Why I did not know about the Edible Schoolyard project, I cannot say. It is just a few miles away in Berkeley, CA. There are acres of beautiful garden on a school campus in the San Francisco Bay Area. The garden is stunning: tomatoes, corn, kiwi, berries, chard, mint, mulberry, pears, apples, quinoa, beans, lettuce, sage, borage, and other plants that I cannot recall.
But, when I saw the gloves with all the lefts and rights paired-up on a rack near the garden shed door, upside-down pairs of muddied rubber garden boots on racks, the garden shed, neat as a pin, with the wheelbarrows lined up against the wall, the composting pile, the green house with its seedlings, the chicken coop (with the movable mini coop (hmmm) that is used to fertilize the garden patches), the pergola, with its hay bail benches and the not-so-ready-to-pick kiwi hanging from vines woven through its rafters, the only thought that kept striking my mind was, This is the most civilized approach to schooling that I have seen! Ever!
The students, at this PUBLIC URBAN middle school learn about the value of healthy eating by growing the food themselves. The lesson, on the day that I toured the garden, seemed centered around the taste of freshly picked corn. The instructors brought corn from the local store, the students picked corn from the garden and they had a compare and contrast taste test seated at wooden benches in front of an old brick fireplace on one side of the garden. The students also learn how to prepare and cook the food they harvest.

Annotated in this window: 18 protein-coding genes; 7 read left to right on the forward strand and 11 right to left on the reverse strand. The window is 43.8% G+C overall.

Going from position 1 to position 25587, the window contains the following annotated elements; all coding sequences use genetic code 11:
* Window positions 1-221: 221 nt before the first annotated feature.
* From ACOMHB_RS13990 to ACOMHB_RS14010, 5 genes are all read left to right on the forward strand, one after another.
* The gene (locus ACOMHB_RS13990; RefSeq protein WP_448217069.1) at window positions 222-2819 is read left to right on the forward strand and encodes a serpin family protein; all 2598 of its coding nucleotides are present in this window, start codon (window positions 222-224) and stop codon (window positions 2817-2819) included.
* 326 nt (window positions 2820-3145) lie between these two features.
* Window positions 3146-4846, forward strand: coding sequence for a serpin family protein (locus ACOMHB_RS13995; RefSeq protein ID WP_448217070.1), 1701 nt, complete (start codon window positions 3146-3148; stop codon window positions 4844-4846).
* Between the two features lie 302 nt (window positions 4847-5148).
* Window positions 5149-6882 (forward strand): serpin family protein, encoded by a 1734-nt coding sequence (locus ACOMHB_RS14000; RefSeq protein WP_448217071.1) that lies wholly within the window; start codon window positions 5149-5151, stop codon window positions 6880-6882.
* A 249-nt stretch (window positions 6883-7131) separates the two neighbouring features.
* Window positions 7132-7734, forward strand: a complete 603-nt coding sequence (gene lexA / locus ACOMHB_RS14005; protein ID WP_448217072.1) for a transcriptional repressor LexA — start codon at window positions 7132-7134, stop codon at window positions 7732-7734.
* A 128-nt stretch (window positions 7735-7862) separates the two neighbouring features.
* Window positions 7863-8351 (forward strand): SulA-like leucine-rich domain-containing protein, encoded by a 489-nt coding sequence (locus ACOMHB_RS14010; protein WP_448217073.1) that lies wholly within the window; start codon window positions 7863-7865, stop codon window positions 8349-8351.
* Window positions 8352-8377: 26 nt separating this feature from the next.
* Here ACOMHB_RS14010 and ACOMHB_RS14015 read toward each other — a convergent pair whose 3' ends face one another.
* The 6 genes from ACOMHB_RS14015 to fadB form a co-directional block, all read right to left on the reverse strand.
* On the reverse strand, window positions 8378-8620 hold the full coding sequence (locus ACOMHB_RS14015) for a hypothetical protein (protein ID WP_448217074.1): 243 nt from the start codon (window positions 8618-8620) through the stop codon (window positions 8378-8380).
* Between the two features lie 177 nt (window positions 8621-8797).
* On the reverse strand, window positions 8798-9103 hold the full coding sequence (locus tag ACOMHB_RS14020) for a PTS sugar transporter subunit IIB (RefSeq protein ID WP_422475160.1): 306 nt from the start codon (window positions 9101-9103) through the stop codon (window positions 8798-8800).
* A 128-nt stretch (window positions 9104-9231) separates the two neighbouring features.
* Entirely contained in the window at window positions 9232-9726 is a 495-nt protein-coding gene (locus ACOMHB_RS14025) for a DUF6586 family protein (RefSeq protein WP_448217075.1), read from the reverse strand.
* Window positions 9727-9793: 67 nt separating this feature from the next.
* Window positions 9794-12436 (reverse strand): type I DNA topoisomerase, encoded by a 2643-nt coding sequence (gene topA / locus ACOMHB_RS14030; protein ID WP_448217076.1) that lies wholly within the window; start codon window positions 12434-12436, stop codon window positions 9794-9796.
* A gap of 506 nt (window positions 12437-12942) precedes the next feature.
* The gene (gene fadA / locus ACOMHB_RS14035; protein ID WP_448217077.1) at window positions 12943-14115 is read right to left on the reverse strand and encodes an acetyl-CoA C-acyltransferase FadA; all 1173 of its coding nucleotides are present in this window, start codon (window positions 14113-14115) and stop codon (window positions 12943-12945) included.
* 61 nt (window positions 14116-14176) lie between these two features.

The healthy-eating theme is carried throughout the school environment. The students 'commune' in the beautiful dining hall for half an hour (no books or backpacks allowed) and then play and mingle on the grounds for half an hour. There is a kitchen garden of herbs (ever seen one of those in English period films?) right outside the door of the dining hall kitchen, where students are free to wander. After an hour of lunch, the students spend, a half hour in silent reading before returning to their core classes.
Imagine if every urban and suburban school board, throughout the country, could implement a program like this in their schools? Just imagine!